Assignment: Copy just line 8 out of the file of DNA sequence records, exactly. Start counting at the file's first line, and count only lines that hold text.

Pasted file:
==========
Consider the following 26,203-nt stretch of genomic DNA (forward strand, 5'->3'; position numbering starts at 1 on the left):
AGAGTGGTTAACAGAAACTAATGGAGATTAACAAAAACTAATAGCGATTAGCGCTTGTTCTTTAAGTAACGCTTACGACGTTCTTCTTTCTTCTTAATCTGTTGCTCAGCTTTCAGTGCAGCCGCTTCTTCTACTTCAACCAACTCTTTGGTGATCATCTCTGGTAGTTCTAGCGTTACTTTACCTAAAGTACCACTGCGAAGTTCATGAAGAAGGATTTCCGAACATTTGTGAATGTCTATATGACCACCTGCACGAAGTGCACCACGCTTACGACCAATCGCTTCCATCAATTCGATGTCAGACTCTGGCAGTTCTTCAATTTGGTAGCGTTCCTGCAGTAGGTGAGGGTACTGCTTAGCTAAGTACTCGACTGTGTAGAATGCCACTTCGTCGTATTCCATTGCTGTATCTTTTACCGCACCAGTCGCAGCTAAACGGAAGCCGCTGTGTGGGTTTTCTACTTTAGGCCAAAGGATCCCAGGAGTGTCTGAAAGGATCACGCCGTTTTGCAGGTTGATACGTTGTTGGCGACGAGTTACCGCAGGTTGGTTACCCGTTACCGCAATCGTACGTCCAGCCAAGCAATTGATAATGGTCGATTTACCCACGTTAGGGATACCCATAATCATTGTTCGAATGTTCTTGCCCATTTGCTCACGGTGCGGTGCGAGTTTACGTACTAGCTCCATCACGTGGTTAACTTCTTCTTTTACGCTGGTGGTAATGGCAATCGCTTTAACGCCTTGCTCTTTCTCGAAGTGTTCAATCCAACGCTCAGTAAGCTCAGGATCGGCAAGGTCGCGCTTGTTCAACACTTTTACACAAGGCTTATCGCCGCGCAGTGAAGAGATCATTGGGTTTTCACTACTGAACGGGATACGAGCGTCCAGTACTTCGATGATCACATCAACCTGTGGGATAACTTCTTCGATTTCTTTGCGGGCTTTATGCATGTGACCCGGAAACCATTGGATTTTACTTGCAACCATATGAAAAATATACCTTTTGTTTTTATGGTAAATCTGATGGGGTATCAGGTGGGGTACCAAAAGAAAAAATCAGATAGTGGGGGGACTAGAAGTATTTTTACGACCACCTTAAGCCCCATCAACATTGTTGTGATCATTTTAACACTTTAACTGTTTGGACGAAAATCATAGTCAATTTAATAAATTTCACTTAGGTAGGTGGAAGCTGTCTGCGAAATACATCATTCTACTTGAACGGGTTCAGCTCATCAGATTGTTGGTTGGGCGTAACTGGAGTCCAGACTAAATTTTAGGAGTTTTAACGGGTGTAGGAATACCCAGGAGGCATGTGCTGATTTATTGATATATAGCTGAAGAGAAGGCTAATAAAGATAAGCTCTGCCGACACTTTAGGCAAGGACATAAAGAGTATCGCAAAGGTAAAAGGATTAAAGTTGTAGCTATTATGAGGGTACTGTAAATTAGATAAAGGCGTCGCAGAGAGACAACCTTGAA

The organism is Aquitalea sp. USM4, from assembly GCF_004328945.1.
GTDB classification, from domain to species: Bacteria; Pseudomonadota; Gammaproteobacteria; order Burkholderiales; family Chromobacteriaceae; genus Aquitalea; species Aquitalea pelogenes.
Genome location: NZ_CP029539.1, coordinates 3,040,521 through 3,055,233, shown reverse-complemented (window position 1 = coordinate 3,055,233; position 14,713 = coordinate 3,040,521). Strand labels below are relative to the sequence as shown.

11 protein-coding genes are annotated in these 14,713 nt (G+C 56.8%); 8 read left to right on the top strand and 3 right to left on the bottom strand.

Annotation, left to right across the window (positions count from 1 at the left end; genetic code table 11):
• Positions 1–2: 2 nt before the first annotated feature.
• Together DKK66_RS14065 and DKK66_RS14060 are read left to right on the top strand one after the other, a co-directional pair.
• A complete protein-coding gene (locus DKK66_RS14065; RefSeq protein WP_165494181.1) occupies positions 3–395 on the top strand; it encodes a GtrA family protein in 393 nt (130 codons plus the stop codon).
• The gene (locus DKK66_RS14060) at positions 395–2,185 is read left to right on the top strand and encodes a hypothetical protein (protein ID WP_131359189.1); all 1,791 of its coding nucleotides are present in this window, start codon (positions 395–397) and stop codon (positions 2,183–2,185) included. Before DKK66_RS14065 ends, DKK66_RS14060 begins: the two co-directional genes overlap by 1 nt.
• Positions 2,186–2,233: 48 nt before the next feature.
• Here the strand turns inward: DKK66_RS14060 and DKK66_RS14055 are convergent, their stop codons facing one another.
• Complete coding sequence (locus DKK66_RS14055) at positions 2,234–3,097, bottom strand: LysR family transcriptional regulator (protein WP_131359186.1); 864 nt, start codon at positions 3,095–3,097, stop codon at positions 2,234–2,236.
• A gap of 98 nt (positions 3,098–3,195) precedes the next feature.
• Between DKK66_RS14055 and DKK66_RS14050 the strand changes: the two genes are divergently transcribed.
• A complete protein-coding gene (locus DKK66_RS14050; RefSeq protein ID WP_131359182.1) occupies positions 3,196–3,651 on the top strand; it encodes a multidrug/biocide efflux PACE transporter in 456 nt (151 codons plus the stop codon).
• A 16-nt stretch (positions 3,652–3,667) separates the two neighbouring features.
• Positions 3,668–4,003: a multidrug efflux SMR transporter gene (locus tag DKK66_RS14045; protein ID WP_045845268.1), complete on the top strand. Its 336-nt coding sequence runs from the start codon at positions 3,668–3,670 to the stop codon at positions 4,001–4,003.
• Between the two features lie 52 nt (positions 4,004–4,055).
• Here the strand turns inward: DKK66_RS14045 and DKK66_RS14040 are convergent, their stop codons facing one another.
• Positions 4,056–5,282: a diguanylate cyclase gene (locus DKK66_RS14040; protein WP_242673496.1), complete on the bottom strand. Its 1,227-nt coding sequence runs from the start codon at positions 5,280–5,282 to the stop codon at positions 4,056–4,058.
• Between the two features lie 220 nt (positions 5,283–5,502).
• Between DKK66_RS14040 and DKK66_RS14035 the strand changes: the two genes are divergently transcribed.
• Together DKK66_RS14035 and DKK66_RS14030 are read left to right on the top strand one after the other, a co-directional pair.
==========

• Positions 1–2: 2 nt before the first annotated feature.